EDINBURG, Texas (KVEO) — Tax season is just around the corner and for those who received unemployment benefits, you could be in for a big surprise.
Those checks are taxable, so how much could you owe?
In a recent survey by Jackson Hewitt, 39 percent didn’t know unemployment checks are taxable income – unlike the COVID stimulus checks issued in 2020 as part of the CARES Act. If you were on unemployment this year, you will need to file a 1099-G form.
Unemployment benefits are taxable income and if you did not withhold money from each check, then you’ll owe about 10 percent when you file.
“For an individual that maybe received $25,000 in unemployment benefits, what do those taxes looked like based on those benefits? I’m going to say a minimum of $2,500,” Garcia said.
He added that when you’re signing up for benefits, it’s easy to overlook or misunderstand the federal withholdings question. Others may want to have access to every dollar of the benefit and put off thinking about the tax implications.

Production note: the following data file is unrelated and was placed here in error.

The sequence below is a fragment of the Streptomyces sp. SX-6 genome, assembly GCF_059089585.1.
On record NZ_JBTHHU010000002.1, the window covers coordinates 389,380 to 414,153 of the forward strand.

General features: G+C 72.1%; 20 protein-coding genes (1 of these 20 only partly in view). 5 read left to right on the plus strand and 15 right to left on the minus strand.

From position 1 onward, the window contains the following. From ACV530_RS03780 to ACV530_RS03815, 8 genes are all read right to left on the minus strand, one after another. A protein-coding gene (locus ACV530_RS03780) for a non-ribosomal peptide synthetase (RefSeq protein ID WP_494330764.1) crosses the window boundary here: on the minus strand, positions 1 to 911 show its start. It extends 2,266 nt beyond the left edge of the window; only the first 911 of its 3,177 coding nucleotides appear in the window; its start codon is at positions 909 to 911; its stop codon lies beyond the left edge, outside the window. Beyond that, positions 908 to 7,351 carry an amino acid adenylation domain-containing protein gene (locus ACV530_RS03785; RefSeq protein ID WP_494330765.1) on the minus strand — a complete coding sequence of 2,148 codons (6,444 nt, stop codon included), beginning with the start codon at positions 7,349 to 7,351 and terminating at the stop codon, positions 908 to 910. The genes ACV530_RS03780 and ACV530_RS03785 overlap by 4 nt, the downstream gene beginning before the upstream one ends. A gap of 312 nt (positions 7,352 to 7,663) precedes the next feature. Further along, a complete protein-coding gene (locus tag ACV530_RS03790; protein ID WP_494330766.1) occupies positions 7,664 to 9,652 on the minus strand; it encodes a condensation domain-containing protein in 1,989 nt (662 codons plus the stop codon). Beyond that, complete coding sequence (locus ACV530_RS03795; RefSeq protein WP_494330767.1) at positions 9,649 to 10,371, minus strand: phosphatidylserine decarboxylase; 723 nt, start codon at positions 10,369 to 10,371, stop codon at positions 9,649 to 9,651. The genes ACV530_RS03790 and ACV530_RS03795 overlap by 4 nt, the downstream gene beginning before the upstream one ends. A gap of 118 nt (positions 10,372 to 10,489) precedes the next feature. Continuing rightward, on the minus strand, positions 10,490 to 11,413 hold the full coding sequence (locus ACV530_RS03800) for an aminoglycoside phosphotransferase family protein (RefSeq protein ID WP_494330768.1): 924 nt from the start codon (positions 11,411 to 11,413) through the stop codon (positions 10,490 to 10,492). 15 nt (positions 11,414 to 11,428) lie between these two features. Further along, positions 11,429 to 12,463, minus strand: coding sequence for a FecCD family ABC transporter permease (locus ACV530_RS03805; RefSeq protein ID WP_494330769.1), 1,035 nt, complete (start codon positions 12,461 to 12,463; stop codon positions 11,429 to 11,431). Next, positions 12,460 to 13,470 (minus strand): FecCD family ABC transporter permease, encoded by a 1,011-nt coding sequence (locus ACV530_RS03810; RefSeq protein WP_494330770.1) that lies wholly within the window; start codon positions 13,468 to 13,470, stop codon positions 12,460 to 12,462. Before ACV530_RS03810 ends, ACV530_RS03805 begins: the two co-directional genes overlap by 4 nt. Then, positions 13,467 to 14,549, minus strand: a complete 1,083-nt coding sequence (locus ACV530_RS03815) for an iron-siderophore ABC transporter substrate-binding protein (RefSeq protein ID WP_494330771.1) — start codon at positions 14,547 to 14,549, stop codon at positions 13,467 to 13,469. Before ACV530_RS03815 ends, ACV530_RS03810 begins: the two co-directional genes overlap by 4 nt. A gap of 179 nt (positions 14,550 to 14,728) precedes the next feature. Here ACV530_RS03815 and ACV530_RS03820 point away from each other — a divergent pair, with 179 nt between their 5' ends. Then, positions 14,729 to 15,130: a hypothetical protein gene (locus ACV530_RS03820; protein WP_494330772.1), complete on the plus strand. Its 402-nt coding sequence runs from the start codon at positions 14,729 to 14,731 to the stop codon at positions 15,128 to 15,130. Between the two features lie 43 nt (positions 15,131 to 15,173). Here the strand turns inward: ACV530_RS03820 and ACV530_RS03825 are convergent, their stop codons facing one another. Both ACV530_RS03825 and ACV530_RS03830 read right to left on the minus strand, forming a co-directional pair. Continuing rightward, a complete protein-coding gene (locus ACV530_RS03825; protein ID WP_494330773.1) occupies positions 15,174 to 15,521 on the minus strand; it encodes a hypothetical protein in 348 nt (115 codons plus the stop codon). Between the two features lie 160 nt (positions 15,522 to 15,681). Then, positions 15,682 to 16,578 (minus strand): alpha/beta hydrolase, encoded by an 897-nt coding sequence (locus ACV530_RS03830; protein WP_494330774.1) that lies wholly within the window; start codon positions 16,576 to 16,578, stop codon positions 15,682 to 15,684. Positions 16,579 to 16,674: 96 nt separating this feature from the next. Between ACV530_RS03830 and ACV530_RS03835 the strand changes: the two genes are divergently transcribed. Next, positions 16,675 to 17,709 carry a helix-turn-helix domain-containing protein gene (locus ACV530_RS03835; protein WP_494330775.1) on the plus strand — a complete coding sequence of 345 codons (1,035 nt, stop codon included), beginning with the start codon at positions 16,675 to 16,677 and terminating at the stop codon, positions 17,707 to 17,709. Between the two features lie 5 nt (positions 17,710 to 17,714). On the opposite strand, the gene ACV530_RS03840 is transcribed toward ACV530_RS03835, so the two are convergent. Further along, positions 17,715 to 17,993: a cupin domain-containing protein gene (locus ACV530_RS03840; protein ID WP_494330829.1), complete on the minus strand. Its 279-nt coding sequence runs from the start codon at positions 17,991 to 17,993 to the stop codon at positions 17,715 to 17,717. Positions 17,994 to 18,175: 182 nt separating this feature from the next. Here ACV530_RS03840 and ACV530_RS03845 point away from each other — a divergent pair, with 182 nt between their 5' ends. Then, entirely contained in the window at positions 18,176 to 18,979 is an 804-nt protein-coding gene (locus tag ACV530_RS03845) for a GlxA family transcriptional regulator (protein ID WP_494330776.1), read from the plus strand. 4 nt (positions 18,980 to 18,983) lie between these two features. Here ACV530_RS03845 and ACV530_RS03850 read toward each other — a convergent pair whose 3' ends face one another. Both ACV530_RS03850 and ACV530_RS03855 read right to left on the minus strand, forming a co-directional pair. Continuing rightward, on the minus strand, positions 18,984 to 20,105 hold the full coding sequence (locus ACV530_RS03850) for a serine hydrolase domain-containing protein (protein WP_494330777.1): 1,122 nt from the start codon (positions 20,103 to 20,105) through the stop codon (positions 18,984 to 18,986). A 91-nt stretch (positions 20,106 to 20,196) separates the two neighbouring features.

If you can’t pay all at once Garcia says, the IRS has flexible installment agreements.
“I would recommend that the tax preparer even set up an installment agreement, because if you don’t set up an installment agreement then that’s when the IRS gets a little nervous. They don’t know that your committed to paying off the balance, so then that’s when you start receiving some of those nasty letters.” Says Garcia
The IRS has begun accepting tax returns for businesses, but has not announced when they will begin accepting tax returns for individuals.
- TSA screens 1.7 million travelers in a single day, highest number since beginning of coronavirus pandemic
- Temporary Sitterly Road Bridge opens in Clifton Park
- Times Square on lockdown after woman, child injured in shooting: officials
- UAlbany women’s lacrosse falls in America East final to top-seed Stony Brook 16-9
- Great Danes unable to overcome second half surge from Vermont in America East Championship Game